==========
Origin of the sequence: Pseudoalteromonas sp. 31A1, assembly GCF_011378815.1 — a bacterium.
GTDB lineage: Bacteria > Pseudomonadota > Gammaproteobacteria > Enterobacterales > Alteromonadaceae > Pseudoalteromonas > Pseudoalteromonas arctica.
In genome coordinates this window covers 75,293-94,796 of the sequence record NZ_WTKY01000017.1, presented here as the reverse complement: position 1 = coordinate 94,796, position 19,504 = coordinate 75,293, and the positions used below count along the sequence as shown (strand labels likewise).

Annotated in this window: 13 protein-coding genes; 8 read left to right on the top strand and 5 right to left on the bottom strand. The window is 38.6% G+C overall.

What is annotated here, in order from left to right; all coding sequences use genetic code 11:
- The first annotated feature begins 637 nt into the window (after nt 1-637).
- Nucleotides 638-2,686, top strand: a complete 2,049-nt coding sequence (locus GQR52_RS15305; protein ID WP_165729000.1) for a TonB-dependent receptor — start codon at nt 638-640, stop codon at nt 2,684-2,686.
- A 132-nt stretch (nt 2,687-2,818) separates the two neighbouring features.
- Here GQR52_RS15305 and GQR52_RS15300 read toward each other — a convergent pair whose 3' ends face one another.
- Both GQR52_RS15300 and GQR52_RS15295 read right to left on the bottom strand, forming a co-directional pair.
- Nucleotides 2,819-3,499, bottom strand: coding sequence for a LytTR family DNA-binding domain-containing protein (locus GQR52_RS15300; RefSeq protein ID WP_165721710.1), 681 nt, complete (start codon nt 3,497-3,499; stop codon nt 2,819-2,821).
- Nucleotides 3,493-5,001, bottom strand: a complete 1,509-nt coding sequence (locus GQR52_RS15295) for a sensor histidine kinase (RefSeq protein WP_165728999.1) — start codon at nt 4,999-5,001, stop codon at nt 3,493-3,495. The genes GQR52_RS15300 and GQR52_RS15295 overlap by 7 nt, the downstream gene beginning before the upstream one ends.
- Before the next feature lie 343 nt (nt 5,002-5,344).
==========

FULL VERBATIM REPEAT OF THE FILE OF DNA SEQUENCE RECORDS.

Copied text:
Origin of the sequence: Pseudoalteromonas sp. 31A1, assembly GCF_011378815.1 — a bacterium.
GTDB lineage: Bacteria > Pseudomonadota > Gammaproteobacteria > Enterobacterales > Alteromonadaceae > Pseudoalteromonas > Pseudoalteromonas arctica.
In genome coordinates this window covers 75,293-94,796 of the sequence record NZ_WTKY01000017.1, presented here as the reverse complement: position 1 = coordinate 94,796, position 19,504 = coordinate 75,293, and the positions used below count along the sequence as shown (strand labels likewise).

Annotated in this window: 13 protein-coding genes; 8 read left to right on the top strand and 5 right to left on the bottom strand. The window is 38.6% G+C overall.

What is annotated here, in order from left to right; all coding sequences use genetic code 11:
- The first annotated feature begins 637 nt into the window (after nt 1-637).
- Nucleotides 638-2,686, top strand: a complete 2,049-nt coding sequence (locus GQR52_RS15305; protein ID WP_165729000.1) for a TonB-dependent receptor — start codon at nt 638-640, stop codon at nt 2,684-2,686.
- A 132-nt stretch (nt 2,687-2,818) separates the two neighbouring features.
- Here GQR52_RS15305 and GQR52_RS15300 read toward each other — a convergent pair whose 3' ends face one another.
- Both GQR52_RS15300 and GQR52_RS15295 read right to left on the bottom strand, forming a co-directional pair.
- Nucleotides 2,819-3,499, bottom strand: coding sequence for a LytTR family DNA-binding domain-containing protein (locus GQR52_RS15300; RefSeq protein ID WP_165721710.1), 681 nt, complete (start codon nt 3,497-3,499; stop codon nt 2,819-2,821).
- Nucleotides 3,493-5,001, bottom strand: a complete 1,509-nt coding sequence (locus GQR52_RS15295) for a sensor histidine kinase (RefSeq protein WP_165728999.1) — start codon at nt 4,999-5,001, stop codon at nt 3,493-3,495. The genes GQR52_RS15300 and GQR52_RS15295 overlap by 7 nt, the downstream gene beginning before the upstream one ends.
- Before the next feature lie 343 nt (nt 5,002-5,344).